Computational linguistics holds promise for improving scientific integrity in clinical psychology, and for reducing longstanding inequities in healthcare access and quality. This paper describes how computational linguistics approaches could address the “reproducibility crisis” facing social science, particularly with regards to reliable diagnosis of neurodevelopmental and psychiatric conditions including autism spectrum disorder (ASD). It is argued that these improvements in scientific integrity are poised to naturally reduce persistent healthcare inequities in neglected subpopulations, such as verbally fluent girls and women with ASD, but that concerted attention to this issue is necessary to avoid reproducing biases built into training data. Finally, it is suggested that computational linguistics is just one component of an emergent digital phenotyping toolkit that could ultimately be used for clinical decision support, to improve clinical care via precision medicine (i.e., personalized intervention planning), granular treatment response monitoring (including remotely), and for gene-brain-behavior studies aiming to pinpoint the underlying biological etiology of otherwise behaviorally-defined conditions like ASD.


pdf bib
Oral-Motor and Lexical Diversity During Naturalistic Conversations in Adults with Autism Spectrum Disorder
Julia Parish-Morris | Evangelos Sariyanidi | Casey Zampella | G. Keith Bartley | Emily Ferguson | Ashley A. Pallathra | Leila Bateman | Samantha Plate | Meredith Cola | Juhi Pandey | Edward S. Brodkin | Robert T. Schultz | Birkan Tunç
Proceedings of the Fifth Workshop on Computational Linguistics and Clinical Psychology: From Keyboard to Clinic

Autism spectrum disorder (ASD) is a neurodevelopmental condition characterized by impaired social communication and the presence of restricted, repetitive patterns of behaviors and interests. Prior research suggests that restricted patterns of behavior in ASD may be cross-domain phenomena that are evident in a variety of modalities. Computational studies of language in ASD provide support for the existence of an underlying dimension of restriction that emerges during a conversation. Similar evidence exists for restricted patterns of facial movement. Using tools from computational linguistics, computer vision, and information theory, this study tests whether cognitive-motor restriction can be detected across multiple behavioral domains in adults with ASD during a naturalistic conversation. Our methods identify restricted behavioral patterns, as measured by entropy in word use and mouth movement. Results suggest that adults with ASD produce significantly less diverse mouth movements and words than neurotypical adults, with an increased reliance on repeated patterns in both domains. The diversity values of the two domains are not significantly correlated, suggesting that they provide complementary information.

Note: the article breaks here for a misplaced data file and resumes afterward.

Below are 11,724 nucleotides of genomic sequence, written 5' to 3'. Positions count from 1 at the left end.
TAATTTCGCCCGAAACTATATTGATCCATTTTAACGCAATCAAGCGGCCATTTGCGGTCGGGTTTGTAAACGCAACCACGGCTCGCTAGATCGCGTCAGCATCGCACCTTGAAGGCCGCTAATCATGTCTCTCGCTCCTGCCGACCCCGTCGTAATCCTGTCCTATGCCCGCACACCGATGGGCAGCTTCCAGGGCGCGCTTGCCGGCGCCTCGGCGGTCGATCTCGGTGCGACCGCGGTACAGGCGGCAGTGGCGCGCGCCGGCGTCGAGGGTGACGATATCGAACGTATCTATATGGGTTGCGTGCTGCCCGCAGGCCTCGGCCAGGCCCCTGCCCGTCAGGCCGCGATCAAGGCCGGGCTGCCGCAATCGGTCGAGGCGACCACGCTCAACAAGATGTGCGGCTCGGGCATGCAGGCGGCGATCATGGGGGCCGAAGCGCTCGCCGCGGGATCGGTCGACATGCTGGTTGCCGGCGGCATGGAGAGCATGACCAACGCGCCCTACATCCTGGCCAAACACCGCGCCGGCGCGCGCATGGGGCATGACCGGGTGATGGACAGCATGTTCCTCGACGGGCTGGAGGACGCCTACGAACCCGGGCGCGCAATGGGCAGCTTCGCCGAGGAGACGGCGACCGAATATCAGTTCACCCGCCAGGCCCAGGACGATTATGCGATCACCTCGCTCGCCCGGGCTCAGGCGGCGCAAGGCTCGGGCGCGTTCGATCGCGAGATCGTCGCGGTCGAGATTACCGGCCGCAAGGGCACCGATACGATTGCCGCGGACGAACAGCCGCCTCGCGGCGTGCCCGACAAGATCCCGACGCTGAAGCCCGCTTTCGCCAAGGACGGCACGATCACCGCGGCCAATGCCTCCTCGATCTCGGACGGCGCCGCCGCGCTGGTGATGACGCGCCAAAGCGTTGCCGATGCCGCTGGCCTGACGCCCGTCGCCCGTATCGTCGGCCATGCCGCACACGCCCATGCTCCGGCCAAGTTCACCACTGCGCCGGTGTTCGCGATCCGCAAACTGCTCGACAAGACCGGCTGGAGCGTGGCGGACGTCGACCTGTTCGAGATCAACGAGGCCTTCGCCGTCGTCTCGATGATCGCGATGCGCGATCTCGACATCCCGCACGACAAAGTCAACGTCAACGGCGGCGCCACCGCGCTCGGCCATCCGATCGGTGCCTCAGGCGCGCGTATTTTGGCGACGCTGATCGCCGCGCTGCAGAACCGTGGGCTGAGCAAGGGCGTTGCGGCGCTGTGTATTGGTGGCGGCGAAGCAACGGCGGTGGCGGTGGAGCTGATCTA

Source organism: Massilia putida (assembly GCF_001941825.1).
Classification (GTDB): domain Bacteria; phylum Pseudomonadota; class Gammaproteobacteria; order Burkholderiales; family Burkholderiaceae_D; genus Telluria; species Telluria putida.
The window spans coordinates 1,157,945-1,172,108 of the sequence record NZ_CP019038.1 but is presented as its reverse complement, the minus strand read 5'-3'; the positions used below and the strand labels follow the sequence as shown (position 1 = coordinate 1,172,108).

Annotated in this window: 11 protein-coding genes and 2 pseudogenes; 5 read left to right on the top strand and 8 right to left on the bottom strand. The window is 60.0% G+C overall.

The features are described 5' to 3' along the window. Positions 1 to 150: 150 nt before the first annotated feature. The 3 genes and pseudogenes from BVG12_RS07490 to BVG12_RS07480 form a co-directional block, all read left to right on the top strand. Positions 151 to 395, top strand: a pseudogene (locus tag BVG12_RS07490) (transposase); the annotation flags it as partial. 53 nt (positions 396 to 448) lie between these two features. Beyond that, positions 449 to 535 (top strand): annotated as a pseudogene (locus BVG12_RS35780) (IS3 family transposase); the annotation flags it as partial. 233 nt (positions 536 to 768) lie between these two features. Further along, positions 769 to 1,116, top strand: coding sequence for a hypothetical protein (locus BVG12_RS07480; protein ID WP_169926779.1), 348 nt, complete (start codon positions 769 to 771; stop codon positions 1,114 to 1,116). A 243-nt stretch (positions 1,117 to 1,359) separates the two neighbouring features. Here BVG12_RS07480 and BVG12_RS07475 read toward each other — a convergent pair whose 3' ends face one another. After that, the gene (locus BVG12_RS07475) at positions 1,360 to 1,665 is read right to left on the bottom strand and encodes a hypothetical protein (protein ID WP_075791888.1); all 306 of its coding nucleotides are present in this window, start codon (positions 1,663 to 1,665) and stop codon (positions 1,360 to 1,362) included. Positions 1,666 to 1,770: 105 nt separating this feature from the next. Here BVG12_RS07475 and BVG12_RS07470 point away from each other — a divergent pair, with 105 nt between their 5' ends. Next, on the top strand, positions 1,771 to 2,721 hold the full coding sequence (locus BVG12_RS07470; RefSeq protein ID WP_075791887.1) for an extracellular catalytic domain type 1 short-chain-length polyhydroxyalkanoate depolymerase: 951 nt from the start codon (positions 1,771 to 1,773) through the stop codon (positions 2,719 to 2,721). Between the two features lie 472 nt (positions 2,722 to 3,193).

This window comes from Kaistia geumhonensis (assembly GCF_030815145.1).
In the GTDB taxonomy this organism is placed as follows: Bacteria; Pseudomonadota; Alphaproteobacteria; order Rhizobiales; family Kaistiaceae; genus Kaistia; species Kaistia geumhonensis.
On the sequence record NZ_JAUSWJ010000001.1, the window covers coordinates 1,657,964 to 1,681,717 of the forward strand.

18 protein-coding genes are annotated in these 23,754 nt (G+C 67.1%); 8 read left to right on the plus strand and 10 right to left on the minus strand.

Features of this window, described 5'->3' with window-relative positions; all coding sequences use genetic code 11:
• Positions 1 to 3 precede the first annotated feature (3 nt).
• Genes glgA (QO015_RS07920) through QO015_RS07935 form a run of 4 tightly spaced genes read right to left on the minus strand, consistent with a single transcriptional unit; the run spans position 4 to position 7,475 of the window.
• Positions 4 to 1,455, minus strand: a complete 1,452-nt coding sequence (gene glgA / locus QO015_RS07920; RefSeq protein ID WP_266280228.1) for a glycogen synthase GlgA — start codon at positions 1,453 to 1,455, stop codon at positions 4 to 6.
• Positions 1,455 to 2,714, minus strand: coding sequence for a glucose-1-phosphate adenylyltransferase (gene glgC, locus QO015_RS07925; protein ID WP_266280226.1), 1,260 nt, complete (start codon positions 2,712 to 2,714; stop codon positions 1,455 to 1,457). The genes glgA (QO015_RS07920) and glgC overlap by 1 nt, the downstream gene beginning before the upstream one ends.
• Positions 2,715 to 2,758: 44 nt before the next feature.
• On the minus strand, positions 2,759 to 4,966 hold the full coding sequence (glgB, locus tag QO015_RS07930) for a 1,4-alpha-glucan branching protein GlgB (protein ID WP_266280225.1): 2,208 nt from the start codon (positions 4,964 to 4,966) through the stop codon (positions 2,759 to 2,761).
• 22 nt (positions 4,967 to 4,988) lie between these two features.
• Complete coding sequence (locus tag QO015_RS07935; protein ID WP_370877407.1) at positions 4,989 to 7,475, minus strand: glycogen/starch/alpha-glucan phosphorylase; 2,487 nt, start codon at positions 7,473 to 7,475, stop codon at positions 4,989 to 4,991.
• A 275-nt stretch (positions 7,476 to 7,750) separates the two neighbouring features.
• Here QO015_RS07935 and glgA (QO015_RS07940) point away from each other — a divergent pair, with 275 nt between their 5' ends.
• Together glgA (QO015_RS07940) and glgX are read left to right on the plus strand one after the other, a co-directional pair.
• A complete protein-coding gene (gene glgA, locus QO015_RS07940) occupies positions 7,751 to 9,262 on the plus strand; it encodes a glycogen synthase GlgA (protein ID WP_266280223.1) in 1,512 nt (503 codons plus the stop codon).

pdf bib
Exploring Autism Spectrum Disorders Using HLT
Julia Parish-Morris | Mark Liberman | Neville Ryant | Christopher Cieri | Leila Bateman | Emily Ferguson | Robert Schultz
Proceedings of the Third Workshop on Computational Linguistics and Clinical Psychology

pdf bib
Building Language Resources for Exploring Autism Spectrum Disorders
Julia Parish-Morris | Christopher Cieri | Mark Liberman | Leila Bateman | Emily Ferguson | Robert T. Schultz
Proceedings of the Tenth International Conference on Language Resources and Evaluation (LREC'16)

Autism spectrum disorder (ASD) is a complex neurodevelopmental condition that would benefit from low-cost and reliable improvements to screening and diagnosis. Human language technologies (HLTs) provide one possible route to automating a series of subjective decisions that currently inform “Gold Standard” diagnosis based on clinical judgment. In this paper, we describe a new resource to support this goal, comprised of 100 20-minute semi-structured English language samples labeled with child age, sex, IQ, autism symptom severity, and diagnostic classification. We assess the feasibility of digitizing and processing sensitive clinical samples for data sharing, and identify areas of difficulty. Using the methods described here, we propose to join forces with researchers and clinicians throughout the world to establish an international repository of annotated language samples from individuals with ASD and related disorders. This project has the potential to improve the lives of individuals with ASD and their families by identifying linguistic features that could improve remote screening, inform personalized intervention, and promote advancements in clinically-oriented HLTs.